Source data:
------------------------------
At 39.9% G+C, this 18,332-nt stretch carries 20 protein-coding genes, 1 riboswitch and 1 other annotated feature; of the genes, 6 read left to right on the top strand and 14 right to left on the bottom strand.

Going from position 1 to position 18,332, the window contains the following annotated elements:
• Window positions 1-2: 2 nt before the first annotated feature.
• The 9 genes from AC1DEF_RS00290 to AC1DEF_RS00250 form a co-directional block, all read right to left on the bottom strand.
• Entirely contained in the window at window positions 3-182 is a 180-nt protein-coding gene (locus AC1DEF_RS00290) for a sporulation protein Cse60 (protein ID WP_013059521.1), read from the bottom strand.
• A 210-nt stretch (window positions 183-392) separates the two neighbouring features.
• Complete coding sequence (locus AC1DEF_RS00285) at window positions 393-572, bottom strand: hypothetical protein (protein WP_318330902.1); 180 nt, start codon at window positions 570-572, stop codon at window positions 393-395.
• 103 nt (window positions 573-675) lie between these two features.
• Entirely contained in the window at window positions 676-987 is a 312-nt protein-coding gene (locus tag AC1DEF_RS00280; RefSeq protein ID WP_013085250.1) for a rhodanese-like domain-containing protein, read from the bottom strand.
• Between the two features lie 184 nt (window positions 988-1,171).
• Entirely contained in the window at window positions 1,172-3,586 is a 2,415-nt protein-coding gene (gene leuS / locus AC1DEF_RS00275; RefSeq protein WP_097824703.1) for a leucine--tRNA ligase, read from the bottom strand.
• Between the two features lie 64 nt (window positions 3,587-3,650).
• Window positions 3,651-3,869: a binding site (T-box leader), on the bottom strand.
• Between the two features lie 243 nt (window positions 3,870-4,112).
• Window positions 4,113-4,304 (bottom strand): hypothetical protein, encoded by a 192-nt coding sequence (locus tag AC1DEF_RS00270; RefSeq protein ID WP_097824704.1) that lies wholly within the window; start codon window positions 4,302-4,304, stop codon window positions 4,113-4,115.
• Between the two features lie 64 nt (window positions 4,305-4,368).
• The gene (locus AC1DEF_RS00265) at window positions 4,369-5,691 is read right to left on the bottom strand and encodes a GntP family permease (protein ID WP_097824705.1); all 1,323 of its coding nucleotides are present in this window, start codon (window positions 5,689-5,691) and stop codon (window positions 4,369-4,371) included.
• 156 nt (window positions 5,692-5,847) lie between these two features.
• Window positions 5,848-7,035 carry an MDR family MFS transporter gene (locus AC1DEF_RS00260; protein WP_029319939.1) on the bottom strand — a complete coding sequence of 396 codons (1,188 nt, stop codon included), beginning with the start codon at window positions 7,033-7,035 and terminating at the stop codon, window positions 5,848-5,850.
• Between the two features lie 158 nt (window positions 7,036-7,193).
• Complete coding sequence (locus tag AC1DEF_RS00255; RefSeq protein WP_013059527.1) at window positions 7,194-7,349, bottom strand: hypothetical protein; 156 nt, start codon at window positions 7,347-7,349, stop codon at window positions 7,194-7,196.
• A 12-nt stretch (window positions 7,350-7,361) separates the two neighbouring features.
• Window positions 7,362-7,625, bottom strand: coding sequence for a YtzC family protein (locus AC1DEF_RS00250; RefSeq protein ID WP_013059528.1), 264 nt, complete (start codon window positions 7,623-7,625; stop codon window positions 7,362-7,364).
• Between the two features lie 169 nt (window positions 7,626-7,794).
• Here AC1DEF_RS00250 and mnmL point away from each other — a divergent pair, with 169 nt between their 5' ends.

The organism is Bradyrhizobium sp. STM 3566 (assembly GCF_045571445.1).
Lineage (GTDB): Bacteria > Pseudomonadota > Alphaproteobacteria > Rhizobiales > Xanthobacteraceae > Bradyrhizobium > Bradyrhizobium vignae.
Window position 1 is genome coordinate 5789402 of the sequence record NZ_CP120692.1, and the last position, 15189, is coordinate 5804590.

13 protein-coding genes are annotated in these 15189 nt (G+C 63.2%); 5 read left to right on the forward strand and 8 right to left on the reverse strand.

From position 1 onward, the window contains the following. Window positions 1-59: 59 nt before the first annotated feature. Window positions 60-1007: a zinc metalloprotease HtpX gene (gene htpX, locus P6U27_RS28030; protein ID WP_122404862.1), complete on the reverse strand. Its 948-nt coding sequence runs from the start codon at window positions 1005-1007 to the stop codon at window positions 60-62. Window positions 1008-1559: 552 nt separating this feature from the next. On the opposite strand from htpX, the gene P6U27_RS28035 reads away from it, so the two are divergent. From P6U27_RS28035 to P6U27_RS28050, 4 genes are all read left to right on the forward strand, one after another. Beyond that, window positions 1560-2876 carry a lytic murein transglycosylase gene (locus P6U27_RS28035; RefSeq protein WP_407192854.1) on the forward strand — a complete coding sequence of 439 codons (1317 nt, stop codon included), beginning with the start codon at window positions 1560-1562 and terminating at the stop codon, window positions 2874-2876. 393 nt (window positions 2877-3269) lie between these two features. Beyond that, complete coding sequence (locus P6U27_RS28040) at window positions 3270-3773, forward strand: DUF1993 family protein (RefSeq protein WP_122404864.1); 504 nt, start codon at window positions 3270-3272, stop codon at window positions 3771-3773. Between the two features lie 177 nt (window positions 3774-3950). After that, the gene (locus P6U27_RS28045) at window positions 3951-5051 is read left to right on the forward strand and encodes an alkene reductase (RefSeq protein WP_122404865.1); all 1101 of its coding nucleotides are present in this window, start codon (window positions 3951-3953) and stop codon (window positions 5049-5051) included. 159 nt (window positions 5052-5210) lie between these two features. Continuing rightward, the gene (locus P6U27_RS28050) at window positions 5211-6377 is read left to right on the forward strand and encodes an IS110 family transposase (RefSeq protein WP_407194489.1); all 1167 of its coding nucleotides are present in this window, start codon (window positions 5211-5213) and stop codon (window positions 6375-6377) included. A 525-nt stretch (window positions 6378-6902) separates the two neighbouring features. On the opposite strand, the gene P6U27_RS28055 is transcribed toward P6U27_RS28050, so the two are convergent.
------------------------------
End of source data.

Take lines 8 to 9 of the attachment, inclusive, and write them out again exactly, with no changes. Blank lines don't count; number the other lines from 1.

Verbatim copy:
• 103 nt (window positions 573-675) lie between these two features.
• Entirely contained in the window at window positions 676-987 is a 312-nt protein-coding gene (locus tag AC1DEF_RS00280; RefSeq protein ID WP_013085250.1) for a rhodanese-like domain-containing protein, read from the bottom strand.